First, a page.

China equity boom: on your marks

HSBC Global Asset Management’s Michael Chiu argues that structural reforms to domestic markets plus broader economic reforms will unlock a multi-year bull run.
China equity boom: on your marks

China’s reforms should generate a boom in its equity markets, says Michael Chiu, equities investment director for Asia Pacific at HSBC Global Asset Management. And the trend may have already begun.

He delivered a robust argument for active stock picking in Chinese equities at AsianInvestor’s Southeast Asia institutional investment forum in Singapore this week.

Any China equity fund manager is going to say rosy things about his or her own book. Chiu’s claims rest on reforms being successfully implemented. That, in turn, will depend on the ability of the central government to convince influential local governments and various ministries and other fiefdoms to cooperate.

For example, Chiu notes that 25% of China’s steel production comes from Hubei province, where officials have been rewarded primarily for achieving GDP growth targets – at the expense of efficient capital allocation or the environment. Although there are clear benefits at the national level to changing this picture, it will mean lost jobs, an end to spinning rural land into cheap urbanisation projects, and so on. The local governments have also become highly indebted and will resist efforts from the centre to absorb new liabilities.

Given encouraging signs, however, it appears the Xi Jinping administration is prepared to knock heads, if required. So reforms around price liberalisation as well as other reforms that can shape urbanisation and social trends – such as ending the one-child policy – could have a powerful rejuvenating effect.

Although the Xi administration has shied away from privatisation – the fastest, most efficient route to shifting wealth from the state to households – it does recognise the need to restructure the state-owned sector. Price reform is one tool, taking away ultra-cheap capital. Margins on SOEs have declined over the past decade from an average of 14% to below 1%, says Chiu, while leverage has swollen.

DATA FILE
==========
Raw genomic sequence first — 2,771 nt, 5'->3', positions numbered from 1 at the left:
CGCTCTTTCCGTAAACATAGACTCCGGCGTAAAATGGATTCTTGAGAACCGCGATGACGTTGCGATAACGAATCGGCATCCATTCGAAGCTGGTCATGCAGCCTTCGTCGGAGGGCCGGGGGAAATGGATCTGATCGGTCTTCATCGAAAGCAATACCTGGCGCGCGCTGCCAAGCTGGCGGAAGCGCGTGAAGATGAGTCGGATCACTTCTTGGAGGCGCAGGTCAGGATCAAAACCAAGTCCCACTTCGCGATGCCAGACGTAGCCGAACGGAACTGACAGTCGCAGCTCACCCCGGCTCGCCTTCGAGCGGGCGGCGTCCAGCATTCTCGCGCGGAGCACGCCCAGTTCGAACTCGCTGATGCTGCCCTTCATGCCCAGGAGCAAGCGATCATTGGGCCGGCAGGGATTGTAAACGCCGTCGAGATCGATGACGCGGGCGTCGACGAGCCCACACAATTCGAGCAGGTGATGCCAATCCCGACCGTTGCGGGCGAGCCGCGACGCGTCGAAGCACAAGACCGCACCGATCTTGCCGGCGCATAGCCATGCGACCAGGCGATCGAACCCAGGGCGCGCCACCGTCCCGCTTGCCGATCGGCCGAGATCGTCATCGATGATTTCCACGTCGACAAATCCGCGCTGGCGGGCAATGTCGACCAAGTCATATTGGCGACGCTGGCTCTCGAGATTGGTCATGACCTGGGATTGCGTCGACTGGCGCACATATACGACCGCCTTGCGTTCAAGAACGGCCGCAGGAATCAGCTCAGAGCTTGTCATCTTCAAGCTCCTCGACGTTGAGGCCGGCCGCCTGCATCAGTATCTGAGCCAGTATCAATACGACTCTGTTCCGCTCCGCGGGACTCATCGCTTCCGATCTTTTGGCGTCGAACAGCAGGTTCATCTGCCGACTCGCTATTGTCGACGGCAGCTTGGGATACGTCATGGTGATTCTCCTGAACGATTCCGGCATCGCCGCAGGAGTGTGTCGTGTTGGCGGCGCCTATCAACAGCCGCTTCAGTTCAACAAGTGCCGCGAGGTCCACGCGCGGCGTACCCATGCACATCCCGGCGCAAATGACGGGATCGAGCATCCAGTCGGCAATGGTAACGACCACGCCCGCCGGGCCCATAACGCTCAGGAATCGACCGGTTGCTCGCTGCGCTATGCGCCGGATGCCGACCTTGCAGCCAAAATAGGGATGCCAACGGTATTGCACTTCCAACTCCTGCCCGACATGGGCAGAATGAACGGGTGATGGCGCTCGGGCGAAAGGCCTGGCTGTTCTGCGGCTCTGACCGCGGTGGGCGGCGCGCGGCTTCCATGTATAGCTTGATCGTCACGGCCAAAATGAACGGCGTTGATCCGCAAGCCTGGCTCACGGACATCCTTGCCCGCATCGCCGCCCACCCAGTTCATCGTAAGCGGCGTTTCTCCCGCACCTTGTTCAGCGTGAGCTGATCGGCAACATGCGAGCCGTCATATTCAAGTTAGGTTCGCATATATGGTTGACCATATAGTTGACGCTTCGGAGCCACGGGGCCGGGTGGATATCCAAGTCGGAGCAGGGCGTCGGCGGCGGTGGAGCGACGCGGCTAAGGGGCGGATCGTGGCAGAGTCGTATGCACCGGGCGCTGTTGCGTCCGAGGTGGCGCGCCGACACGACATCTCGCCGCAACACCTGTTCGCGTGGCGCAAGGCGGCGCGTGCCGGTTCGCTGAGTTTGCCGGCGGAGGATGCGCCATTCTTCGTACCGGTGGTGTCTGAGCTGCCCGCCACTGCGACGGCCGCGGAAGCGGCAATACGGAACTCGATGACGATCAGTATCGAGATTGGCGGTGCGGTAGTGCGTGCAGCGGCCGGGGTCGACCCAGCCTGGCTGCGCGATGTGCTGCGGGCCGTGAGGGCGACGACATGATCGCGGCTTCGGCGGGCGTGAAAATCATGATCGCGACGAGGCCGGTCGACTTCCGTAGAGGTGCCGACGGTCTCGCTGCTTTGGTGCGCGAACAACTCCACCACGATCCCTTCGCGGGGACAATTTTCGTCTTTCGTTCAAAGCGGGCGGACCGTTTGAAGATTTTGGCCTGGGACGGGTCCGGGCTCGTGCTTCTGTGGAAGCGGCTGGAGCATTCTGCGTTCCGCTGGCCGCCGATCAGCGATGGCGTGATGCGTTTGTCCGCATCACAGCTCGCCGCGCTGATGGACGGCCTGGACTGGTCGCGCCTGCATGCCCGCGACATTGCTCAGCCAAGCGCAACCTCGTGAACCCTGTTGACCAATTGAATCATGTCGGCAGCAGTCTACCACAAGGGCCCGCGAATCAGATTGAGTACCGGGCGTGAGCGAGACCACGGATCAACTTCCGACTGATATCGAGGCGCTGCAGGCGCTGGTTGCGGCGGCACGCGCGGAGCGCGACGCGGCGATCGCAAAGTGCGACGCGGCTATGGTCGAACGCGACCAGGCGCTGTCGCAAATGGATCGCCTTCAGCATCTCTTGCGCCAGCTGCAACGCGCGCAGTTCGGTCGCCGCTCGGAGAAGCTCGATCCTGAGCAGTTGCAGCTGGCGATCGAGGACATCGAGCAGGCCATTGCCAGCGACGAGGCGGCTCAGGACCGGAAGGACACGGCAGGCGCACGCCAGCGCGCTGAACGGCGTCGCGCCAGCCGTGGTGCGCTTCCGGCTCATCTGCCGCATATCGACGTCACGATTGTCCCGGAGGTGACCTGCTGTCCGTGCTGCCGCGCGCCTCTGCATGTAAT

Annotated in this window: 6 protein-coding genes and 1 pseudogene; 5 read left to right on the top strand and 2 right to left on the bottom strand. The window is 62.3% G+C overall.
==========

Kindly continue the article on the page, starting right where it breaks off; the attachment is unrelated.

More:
Some of this is because SOEs get called upon to perform ‘national service’, non-commercial projects. This will need to end if SOEs (and by implication, the state-owned banks that lend to them) are to be put on a firmer footing. Doing so could underpin a new, multi-decade boom in equities, such as the country enjoyed thanks to the Zhu Rongji-inspired reforms of the mid-1990s.

The A-share market index today languishes around 2,400 points, still well below the 6,000 mark it reached in the early 2000s. Chiu notes, however, that in US dollar terms, the value of the market capitalisation of China’s Shanghai bourse is now almost the same as its peak in 2005. Market cap is simply price times volume; prices sure haven’t gone up, but issuance has – at least until 2012 when the authorities put new IPOs on hold, with a view to improving the quality of new issuance.

Now that pipeline is set to open again, but with new rules. For example, the concept of underwriting has been updated so that investment banks must actually assume real risk. They will be required to swallow any IPO shares that don’t get placed at the market price.